Perhaps less historically glamorous than Spitalfields or Whitechapel at present, Bow is a fascinating area at the far end of the Mile End Road. Both Bow and neighbouring Bromley grew up as settlements close to ancient fords on the River Lea. Bow was probably named after a “bow” shaped bridge built in 1110 by Matilda, wife of Henry 11. She needed to cross the River Lea to survey her own estate lands and to visit Barking Abbey. The Bow crossing superseded the Roman crossing at Old Ford and led to Stratford – literally “the paved way to the ford”. In 1966-7, the Greater London Council (G.L.C.) built the current bridge and flyover leading from the Blackwall Tunnel. It is hard to believe that both Bow and Bromley – the latter was always the lesser settlement – were once rural hamlets of great charm and desirability on the far outskirts of the City.
The land seems to have been quite marshy. In 1311, the people of Bow petitioned for their own chapel of ease rather than take the awkward and muddy journey to St Dunstan in Stepney. In 1719 St Mary’s became a parish church in its own right. Isolated now on a traffic island opposite the Nunnery gallery, it once formed part of a street of historic buildings, all of which have disappeared. We were able to visit the Church and view the parish room designed by C.R. Ashbee, who ran the Guild of Handicrafts from a 17th Century house lower down Mile End Road towards the City. Appalled by the destruction of historic Bow in the late 19thC, Ashbee started the Survey of London in Bow in 1896 with the intention of recording the fine buildings being demolished at that time to make way for the new factories and worker housing.
The Nunnery Gallery run by Bow Arts since 1996 is on the site of one of these historic mansion houses dating from the 17th Century. Sophie Hill, the Director, introduced us to the current exhibition there, called “Raw Materials.” She explained that this was an Heritage Lottery Fund funded project created to look at the vanished industrial heritage of the Lea Valley. It focused on wood with a special emphasis on the furniture trade. The exhibition presented an evocative mix of objects – furniture, tools, printing blocks for wall paper – archive materials, maps and photographs as well as oral testimonies and the work of a commissioned artist, Silke Dettmers who created new pieces especially for the exhibition. There were also carefully crafted pieces from the Building Crafts College in nearby Stratford – a training college sponsored by the Carpenters Company, which owned lands in Stratford nearby on the Olympic site and whose name is remembered in the nearby Carpenters Road.
The River Lea, which runs close by Bow, was edged with large timber yards – for example, Gliksten & Sons Ltd, E. Sherry, James Latham Ltd, and Bambergers. All took in timber supplied from the Surrey Docks and brought up the River Lea by canal. It was used in a variety of ways – for packing cases, building materials and matchsticks. The project looked particularly at the production of furniture in the East End. It traced the history of small scale factories in the Shoreditch area, often run by immigrant Jewish families, to the development of large scale concerns – most particularly Lebus which moved from small premises in Curtain Road to a vast factory site next to the River Lea at Tottenham. Lebus was once a supplier of furniture to all corners of the British Empire, a maker of aeroplanes in two World Wars and a major supplier and developer of Utility Furniture. An enlightened and major employer in the area, it did not survive the 1970s and very little remains on site.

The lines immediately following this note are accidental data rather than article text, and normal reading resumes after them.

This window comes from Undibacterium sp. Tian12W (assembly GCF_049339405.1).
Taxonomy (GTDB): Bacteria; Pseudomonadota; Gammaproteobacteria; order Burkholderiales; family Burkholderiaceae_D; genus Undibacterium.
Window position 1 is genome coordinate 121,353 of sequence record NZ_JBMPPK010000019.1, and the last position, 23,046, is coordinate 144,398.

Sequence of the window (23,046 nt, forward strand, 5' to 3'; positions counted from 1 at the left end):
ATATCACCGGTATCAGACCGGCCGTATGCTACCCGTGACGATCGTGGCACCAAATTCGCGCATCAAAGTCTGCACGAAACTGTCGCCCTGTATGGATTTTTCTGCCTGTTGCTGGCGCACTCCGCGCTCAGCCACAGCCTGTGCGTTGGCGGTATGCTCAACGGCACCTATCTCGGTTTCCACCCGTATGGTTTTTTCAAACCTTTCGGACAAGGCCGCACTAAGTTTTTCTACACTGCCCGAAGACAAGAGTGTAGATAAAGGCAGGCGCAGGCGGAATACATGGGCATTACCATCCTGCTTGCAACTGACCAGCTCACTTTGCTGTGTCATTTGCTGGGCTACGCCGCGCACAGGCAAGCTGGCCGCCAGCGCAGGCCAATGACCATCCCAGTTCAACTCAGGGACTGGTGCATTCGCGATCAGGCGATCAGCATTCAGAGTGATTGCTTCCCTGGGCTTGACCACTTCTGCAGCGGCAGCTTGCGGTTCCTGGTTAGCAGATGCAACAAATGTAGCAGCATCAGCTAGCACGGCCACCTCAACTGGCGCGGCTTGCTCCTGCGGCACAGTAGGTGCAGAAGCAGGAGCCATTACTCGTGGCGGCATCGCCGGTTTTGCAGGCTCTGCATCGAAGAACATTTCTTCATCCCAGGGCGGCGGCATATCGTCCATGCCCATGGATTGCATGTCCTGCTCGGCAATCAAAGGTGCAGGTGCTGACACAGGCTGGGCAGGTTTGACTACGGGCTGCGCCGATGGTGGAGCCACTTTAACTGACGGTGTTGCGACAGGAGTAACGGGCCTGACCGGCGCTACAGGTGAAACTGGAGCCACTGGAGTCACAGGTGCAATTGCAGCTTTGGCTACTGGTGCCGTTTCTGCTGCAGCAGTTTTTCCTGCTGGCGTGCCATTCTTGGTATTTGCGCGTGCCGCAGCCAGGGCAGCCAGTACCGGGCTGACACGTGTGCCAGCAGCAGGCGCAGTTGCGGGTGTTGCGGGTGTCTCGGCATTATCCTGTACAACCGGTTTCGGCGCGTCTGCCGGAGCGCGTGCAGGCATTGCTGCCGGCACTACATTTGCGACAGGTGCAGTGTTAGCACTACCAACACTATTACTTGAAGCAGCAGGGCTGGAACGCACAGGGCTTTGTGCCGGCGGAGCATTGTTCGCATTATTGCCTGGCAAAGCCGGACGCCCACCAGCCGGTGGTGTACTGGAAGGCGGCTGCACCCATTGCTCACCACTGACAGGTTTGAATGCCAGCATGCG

Bryant and May were also a major manufacturer in the Bow area producing matches on site from 1862 to 1979. Two Quakers set up the business using Swedish technology and bringing both timber and chemicals down the River Lea. Poor working conditions and dreadful exploitation led to the Match Girls Strike of 1888. The present vast red brick complex was built as a new factory in 1910-1911 and produced 10 million matches a year. When it closed in 1979, the buildings were eventually re–developed as The Bow Quarter by O.R.M.S. Architects in 1987. Today it houses 733 one and two bed room apartments. We were able to look beyond the gates and visit the courtyard to view inside the complex.
The walk continued past the nearby tram shed built by the London County Council in 1907-8 and now used as a bus station. On the corner of Fairfield Road – so named after the annual Whitsun Fair re-located to Bow from the west End in 1764 but closed in 1862 – stands Poplar Town Hall. One of the important public buildings located on Bow High Street, it is now used as office space and a café. Designed by Clifford Culpin in 1938, it is a reminder of Bow’s proud past and association with the Docks. Mosaics above the entrance show wine, sugar and other Empire produce.
Across the road, stands Bromley Public Hall which was the former vestry hall for nearby Bromley and is now the Tower Hamlets Registry Office. The nearby Police Station at 111 Bow Rd was built in 1903 and added to in 1937-8. The Thames Magistrates Court stands opposite replacing an older Court House and designed by Phillip Arrand in 1990.
The Bow area was once the site of three railways. There are hints in the names of streets and in the name of The Little Driver pub – although not everyone agrees on the latter. The nearby Tredegar Terrace, rebuilt as a training school for nurses in 1911, was once the home of Joseph Westwood. A builder of iron ships and bridges across the Empire, Westwood is buried in a grand tomb in Tower Hamlets Cemetery just down the Mile End Rd. He is a reminder of the importance of Bow in the past, when it was once not just a place to pass through en route to leaving central London.
To visit the Raw Materials website go to rawmaterials.bowarts.org.
Our many thanks to Jill for organizing and hosting a really excellent day.